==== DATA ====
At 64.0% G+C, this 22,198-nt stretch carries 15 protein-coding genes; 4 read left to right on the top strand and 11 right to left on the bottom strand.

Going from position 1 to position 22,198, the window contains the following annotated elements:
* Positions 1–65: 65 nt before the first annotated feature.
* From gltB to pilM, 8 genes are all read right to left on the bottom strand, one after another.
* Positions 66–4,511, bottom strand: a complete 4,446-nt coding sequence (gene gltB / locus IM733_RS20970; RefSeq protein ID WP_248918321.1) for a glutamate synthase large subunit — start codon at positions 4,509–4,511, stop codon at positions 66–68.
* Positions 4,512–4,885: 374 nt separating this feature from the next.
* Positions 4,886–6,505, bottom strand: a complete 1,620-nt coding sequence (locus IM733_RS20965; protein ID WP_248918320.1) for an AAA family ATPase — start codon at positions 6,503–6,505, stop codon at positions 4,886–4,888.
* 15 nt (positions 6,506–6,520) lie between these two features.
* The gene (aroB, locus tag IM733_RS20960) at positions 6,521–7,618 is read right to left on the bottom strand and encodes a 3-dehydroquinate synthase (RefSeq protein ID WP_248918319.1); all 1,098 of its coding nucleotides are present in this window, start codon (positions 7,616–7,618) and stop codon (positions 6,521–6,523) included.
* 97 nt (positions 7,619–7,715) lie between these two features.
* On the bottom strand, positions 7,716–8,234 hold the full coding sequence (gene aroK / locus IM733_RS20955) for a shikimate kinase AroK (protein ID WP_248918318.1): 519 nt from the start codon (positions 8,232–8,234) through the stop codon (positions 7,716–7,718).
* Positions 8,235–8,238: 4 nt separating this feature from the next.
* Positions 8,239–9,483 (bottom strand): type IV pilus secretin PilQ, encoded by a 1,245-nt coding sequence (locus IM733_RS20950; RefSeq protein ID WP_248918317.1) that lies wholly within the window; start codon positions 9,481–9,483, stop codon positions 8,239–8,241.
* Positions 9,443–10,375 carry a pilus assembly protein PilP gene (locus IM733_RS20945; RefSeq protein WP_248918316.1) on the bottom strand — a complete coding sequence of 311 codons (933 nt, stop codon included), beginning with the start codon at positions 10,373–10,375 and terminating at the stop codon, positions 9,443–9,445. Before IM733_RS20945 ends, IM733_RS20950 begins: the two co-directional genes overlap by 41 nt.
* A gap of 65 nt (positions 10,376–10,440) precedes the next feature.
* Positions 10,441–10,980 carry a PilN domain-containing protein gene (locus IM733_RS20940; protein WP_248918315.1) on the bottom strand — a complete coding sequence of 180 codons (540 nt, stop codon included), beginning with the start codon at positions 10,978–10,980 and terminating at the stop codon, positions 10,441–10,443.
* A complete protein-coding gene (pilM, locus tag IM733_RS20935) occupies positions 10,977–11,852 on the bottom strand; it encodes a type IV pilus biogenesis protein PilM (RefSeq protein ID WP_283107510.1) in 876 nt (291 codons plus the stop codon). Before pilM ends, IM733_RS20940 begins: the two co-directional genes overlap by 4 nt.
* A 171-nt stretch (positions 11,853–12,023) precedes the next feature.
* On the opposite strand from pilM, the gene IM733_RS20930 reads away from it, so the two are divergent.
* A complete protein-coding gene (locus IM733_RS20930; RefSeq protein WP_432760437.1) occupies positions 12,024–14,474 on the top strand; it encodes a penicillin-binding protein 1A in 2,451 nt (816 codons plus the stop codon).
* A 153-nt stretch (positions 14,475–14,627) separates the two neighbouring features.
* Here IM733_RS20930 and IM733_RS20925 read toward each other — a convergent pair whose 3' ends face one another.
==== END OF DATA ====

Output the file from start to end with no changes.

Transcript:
At 64.0% G+C, this 22,198-nt stretch carries 15 protein-coding genes; 4 read left to right on the top strand and 11 right to left on the bottom strand.

Going from position 1 to position 22,198, the window contains the following annotated elements:
* Positions 1–65: 65 nt before the first annotated feature.
* From gltB to pilM, 8 genes are all read right to left on the bottom strand, one after another.
* Positions 66–4,511, bottom strand: a complete 4,446-nt coding sequence (gene gltB / locus IM733_RS20970; RefSeq protein ID WP_248918321.1) for a glutamate synthase large subunit — start codon at positions 4,509–4,511, stop codon at positions 66–68.
* Positions 4,512–4,885: 374 nt separating this feature from the next.
* Positions 4,886–6,505, bottom strand: a complete 1,620-nt coding sequence (locus IM733_RS20965; protein ID WP_248918320.1) for an AAA family ATPase — start codon at positions 6,503–6,505, stop codon at positions 4,886–4,888.
* 15 nt (positions 6,506–6,520) lie between these two features.
* The gene (aroB, locus tag IM733_RS20960) at positions 6,521–7,618 is read right to left on the bottom strand and encodes a 3-dehydroquinate synthase (RefSeq protein ID WP_248918319.1); all 1,098 of its coding nucleotides are present in this window, start codon (positions 7,616–7,618) and stop codon (positions 6,521–6,523) included.
* 97 nt (positions 7,619–7,715) lie between these two features.
* On the bottom strand, positions 7,716–8,234 hold the full coding sequence (gene aroK / locus IM733_RS20955) for a shikimate kinase AroK (protein ID WP_248918318.1): 519 nt from the start codon (positions 8,232–8,234) through the stop codon (positions 7,716–7,718).
* Positions 8,235–8,238: 4 nt separating this feature from the next.
* Positions 8,239–9,483 (bottom strand): type IV pilus secretin PilQ, encoded by a 1,245-nt coding sequence (locus IM733_RS20950; RefSeq protein ID WP_248918317.1) that lies wholly within the window; start codon positions 9,481–9,483, stop codon positions 8,239–8,241.
* Positions 9,443–10,375 carry a pilus assembly protein PilP gene (locus IM733_RS20945; RefSeq protein WP_248918316.1) on the bottom strand — a complete coding sequence of 311 codons (933 nt, stop codon included), beginning with the start codon at positions 10,373–10,375 and terminating at the stop codon, positions 9,443–9,445. Before IM733_RS20945 ends, IM733_RS20950 begins: the two co-directional genes overlap by 41 nt.
* A gap of 65 nt (positions 10,376–10,440) precedes the next feature.
* Positions 10,441–10,980 carry a PilN domain-containing protein gene (locus IM733_RS20940; protein WP_248918315.1) on the bottom strand — a complete coding sequence of 180 codons (540 nt, stop codon included), beginning with the start codon at positions 10,978–10,980 and terminating at the stop codon, positions 10,441–10,443.
* A complete protein-coding gene (pilM, locus tag IM733_RS20935) occupies positions 10,977–11,852 on the bottom strand; it encodes a type IV pilus biogenesis protein PilM (RefSeq protein ID WP_283107510.1) in 876 nt (291 codons plus the stop codon). Before pilM ends, IM733_RS20940 begins: the two co-directional genes overlap by 4 nt.
* A 171-nt stretch (positions 11,853–12,023) precedes the next feature.
* On the opposite strand from pilM, the gene IM733_RS20930 reads away from it, so the two are divergent.
* A complete protein-coding gene (locus IM733_RS20930; RefSeq protein WP_432760437.1) occupies positions 12,024–14,474 on the top strand; it encodes a penicillin-binding protein 1A in 2,451 nt (816 codons plus the stop codon).
* A 153-nt stretch (positions 14,475–14,627) separates the two neighbouring features.
* Here IM733_RS20930 and IM733_RS20925 read toward each other — a convergent pair whose 3' ends face one another.